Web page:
For someone who had relocated to South Africa in 2015 seeking a break in the film and television industry, many expected her to avoid such a potentially explosive call given the likely repercussions, but Anne was headstrong, and went ahead with the petition. While she got the ears of the powers-that-be and managed to get Zodwa’s planned Harare International Carnival-linked gig cancelled, both her country people and those from neighbouring South Africa were baying for her head. Having grown in Chitungwiza, Anne felt celebrating Zodwa was an injustice to who we are as a people particularly given that as a country we seldom celebrate local talent even when they offer even better substance through their artistic talent.

As the demonisation continued and some even sent death threats, Anne reached out to me for some public relations direction and while we didn’t completely ride the wave, we made our point and managed to win over some moderates, something that won me lots of respect from her. She would wax lyrical about my capabilities and to this day I still opine she believed in me more than I did. But then again, Anne had a way with people, she could turn a cat into a lion with her words and many that were blessed enough to interact closely with her bear testimony to that.

Anne’s dreams were too big and no ordinary mortal would comprehend her thinking. She is one person who believed in the potential of young people and for that reason she had ventured into youth empowerment recruitment with various agencies.

Even when she had some stints with local online TV media, her programmes focused on opportunities for young people in Zimbabwe and beyond, a narrative that calls for a lot of character given the generally limiting economic environment in Zimbabwe.

For Anne, it was never about where you are, but how you do it and her confidence was mesmerising for someone born and bred in the dusty streets of Chitungwiza. Her poise and mastery of the Queen’s language earned her the moniker “musalad wekughetto”, a jab she often laughed off.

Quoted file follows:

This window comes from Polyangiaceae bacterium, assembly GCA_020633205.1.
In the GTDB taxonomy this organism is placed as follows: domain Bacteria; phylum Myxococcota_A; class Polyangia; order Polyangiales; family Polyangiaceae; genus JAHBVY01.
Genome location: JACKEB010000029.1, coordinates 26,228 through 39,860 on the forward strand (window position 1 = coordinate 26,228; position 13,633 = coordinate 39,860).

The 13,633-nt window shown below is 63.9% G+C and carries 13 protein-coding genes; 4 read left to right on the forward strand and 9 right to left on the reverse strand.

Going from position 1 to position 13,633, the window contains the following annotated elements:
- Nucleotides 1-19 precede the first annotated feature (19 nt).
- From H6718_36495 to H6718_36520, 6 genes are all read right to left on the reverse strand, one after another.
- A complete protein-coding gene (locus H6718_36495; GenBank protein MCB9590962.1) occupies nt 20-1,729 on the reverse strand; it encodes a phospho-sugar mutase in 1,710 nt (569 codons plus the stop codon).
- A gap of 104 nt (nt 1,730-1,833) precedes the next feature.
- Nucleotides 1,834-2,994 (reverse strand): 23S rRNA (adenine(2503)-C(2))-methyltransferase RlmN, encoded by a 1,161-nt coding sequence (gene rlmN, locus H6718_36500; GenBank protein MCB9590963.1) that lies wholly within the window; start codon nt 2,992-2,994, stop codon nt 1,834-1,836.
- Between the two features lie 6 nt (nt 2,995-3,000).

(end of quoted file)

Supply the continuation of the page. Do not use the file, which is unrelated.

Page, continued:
While she deliberately chose to go underground at some point in her acting career, I remember our close to two hours, talk at a hotel in South Africa where I urged her to return to the limelight as she had a lot to offer to the local entertainment industry and Zimbabwe, as a whole. Of course, she shared her reservations, but she made a bold return to mainstream media in 2017 around the same time she was embroiled in the Zodwa WaBantu debacle and had to temporarily relocate to Zimbabwe. As usual, she would nag me for guests on her online shows and always reminding me how much of a rich network. The majority of the guests have remained her friends to this day.

Her death on Wednesday is even more heart-breaking because it’s coming at a time when Dr Tichaona Sithole had appointed her the SADC head for Get Rich Africa, an organisation that works with young people, empowering and developing their business ventures.

On March 6, just a day before the Monday noon attack, I was part of her guests on Radio 54, the African Panorama View, where her Pan Afrikan View show was tackling topical issues and growing a loyal audience across Africa. We discussed the role of the media in African Development for close to two hours with a panel that had Zimbabweans, Zambians, Cameroonians and Ugandans and during the same show we even agreed on a trip to Zambia this coming June to explore business collaboration and how to advance the African dream.

My last communication with Anne was on Monday March 8 at exactly 1:16 hours when she sent me a flyer with her Women’s Day message which read: “We have untapped silent power as women, line an ocean, let’s activate it and roar, Happy Women’s Day”.

As usual, I thanked her for sharing and her last chat read ‘I am great” in response to my enquiry on her health, but I believe it aptly summed her life story, “She was great”. She was to go off radar for three days as her attack around 5pm of the same day left her hospitalised until the injuries got the better of her on Wednesday night.

While many have questions and theories about her love life, my last conversations with her spoke of a woman with strong views on love. She was of the view that today’s men are so given to hitting on women just for the fun of it and she took that for a big put- off. While she generally believed in love, Anne also believed little recognition had come her way in spite of her efforts in the arts and entertainment industry and she even asked why she wasn’t in the most recently released Institute of Corporate Directors Zimbabwe (ICDZ) Most Influential Young Leaders under 40, to which I responded her star would shine brighter.

As we await her burial, I am happy to say Anne’s star is shining brighter if the eulogies and farewell messages I have gone through on social media are anything to go buy.

She was a loved and celebrated woman who was largely misunderstood. Some hated her confidence and outspoken outlook on life, but you just couldn’t ignore Anne. Hers is indeed a life well lived, but I just can’t bring myself to say rest in peace. Good night, Anne Nhira.